The power of the employer brand can’t be underestimated. In a study undertaken by Cone5 a staggering 76% of millennials surveyed were seeking employers with corporate social responsibility (CSR) values that matched their own and most would consider leaving an employer whose values no longer matched their expectations. As Bob Dudley commented, “The millennial generation don’t just want career growth, they also expect to make a positive contribution to society.” It will be important for oil and gas companies to communicate to millennials how their transformational strategies will lead to a cleaner environment so potential hires don’t feel like they are at a moral crossroads. Bob Dudley further emphasised that the industry must do a better job communicating its commitment to help the world shift towards cleaner forms of energy or risk losing the young people needed to lead the transition. “We need people who are curious, people who can challenge the status quo and come up with new solutions,” he said.
From my perspective as CEO of Petroplan, when it comes to attracting digital natives into the oil and gas industry, we see many companies struggling literally – and metaphorically – to connect.
Organisations that have successfully attract talented millennials such as Google, Ebay, Amazon, Microsoft and Apple have since their inception been pioneering employers who have rarely been constrained by traditional notions of the workplace. Their flatter management structures, positive attitude to diversity, ground-breaking adoption of technology and overall corporate culture attract the brightest millennials, making them formidable competitors for the best talent.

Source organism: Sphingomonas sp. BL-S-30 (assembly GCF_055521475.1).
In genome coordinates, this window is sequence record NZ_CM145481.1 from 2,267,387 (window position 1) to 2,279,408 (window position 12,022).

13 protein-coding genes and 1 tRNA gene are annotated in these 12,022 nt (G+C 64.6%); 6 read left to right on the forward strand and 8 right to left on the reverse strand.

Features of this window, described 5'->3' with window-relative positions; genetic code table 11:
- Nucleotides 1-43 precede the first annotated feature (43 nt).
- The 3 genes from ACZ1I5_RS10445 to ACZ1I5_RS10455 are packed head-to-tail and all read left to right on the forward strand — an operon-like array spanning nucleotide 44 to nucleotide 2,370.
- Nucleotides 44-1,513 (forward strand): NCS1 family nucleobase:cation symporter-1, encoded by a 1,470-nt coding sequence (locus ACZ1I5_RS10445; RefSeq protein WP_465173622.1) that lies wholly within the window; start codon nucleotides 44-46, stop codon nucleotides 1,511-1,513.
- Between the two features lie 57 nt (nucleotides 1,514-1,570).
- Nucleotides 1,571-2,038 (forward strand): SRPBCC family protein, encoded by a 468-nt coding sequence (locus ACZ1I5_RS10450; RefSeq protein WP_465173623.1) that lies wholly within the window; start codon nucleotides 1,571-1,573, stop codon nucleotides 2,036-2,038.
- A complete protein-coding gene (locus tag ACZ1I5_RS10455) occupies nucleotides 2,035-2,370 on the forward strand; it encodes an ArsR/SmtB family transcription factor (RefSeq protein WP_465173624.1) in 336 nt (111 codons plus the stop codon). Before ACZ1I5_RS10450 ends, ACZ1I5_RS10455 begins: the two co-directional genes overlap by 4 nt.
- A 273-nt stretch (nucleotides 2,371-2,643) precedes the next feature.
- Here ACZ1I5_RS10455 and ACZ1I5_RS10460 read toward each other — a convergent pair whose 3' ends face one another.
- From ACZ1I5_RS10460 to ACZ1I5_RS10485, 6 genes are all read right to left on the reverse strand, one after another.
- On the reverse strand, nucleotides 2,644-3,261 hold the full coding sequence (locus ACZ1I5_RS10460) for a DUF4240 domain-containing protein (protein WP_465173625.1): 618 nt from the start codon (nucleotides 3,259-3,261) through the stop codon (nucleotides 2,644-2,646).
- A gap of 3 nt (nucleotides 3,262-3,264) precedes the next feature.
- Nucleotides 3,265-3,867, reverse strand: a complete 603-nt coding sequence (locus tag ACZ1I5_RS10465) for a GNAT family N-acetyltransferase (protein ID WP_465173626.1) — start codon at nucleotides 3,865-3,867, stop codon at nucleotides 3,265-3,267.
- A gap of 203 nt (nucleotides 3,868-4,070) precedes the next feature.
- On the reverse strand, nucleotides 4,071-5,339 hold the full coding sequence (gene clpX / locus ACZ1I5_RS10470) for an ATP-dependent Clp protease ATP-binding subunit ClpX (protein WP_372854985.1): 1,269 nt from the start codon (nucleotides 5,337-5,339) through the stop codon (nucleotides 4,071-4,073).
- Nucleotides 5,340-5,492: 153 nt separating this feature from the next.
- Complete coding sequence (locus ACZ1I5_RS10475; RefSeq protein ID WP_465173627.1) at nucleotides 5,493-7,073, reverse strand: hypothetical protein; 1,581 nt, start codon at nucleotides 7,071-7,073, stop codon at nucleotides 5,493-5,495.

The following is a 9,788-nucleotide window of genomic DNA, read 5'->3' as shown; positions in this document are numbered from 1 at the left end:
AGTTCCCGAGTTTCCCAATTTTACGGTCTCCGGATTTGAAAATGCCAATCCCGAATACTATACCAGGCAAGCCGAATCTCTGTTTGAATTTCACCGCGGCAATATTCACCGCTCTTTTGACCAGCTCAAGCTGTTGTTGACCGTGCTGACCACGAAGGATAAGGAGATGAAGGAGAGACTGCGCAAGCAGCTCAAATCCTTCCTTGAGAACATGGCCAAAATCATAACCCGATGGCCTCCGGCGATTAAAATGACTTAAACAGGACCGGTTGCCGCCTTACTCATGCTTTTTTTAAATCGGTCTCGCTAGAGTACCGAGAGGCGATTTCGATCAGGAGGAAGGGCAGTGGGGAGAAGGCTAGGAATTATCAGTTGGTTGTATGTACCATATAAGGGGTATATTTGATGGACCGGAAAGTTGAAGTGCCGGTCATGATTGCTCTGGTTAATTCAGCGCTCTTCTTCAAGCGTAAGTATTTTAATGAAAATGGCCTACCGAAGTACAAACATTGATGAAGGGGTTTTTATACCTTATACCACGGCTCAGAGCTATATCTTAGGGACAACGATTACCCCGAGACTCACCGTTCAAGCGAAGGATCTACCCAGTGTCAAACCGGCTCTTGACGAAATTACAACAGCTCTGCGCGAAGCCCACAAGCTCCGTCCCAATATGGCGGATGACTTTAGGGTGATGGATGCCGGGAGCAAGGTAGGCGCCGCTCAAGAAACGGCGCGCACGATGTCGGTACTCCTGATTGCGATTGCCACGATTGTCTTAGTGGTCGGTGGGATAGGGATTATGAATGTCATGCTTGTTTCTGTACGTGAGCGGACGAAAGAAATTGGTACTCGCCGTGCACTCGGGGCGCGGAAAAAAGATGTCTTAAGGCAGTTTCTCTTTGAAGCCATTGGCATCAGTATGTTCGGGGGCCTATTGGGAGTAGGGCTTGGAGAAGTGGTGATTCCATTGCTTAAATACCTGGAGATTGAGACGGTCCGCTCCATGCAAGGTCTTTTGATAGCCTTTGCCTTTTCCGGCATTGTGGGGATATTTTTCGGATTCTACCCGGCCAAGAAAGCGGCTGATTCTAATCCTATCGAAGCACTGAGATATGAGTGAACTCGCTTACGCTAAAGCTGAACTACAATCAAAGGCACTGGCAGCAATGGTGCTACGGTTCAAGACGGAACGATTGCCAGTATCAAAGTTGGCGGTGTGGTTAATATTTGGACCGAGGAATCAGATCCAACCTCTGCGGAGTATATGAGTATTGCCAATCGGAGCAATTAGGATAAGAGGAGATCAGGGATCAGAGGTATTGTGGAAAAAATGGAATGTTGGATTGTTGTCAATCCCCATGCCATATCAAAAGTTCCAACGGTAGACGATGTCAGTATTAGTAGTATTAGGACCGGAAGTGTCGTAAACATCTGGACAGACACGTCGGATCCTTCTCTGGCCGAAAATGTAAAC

For some non-major, more regionally focused oil and gas companies – who are able to benefit from greater agility and the ability to connect more directly with their local talent base – attracting millennials is proving less of an issue. Bold, publicly communicated initiatives around transformation away from hydrocarbon motor fuels and embracing changing consumer habits around mobility and retail services, have allowed organisations like The MOL Group in Hungary, for example, to successfully attract not only much needed digital natives but also the engineering talent to replace outgoing baby boomers. “The success of our transformation strategy depends on our people, so hiring a younger generation that fits a more customer service oriented – even start-up – mentality, must be supported by not only innovative recruitment initiatives, but the right mindset internally,” commented Zdravka Bubalo, VP of Human Resources at MOL. “MOL has grasped the fundamentals of what millennials and digital natives need in the workplace – from a focus on continual development and promotional advancement to gender parity and support for innovation.”
MOL recently announced its future headquarters which will be opened in 2021 and be designed by UK firm Foster and Partners. For those who know Foster’s work, it will be no surprise that the new MOL HQ will rival the best working environments in Silicon Valley in terms of sustainability, ergonomics and interconnectivity and will reflect MOL’s vision and commitment to hiring the very best millennials.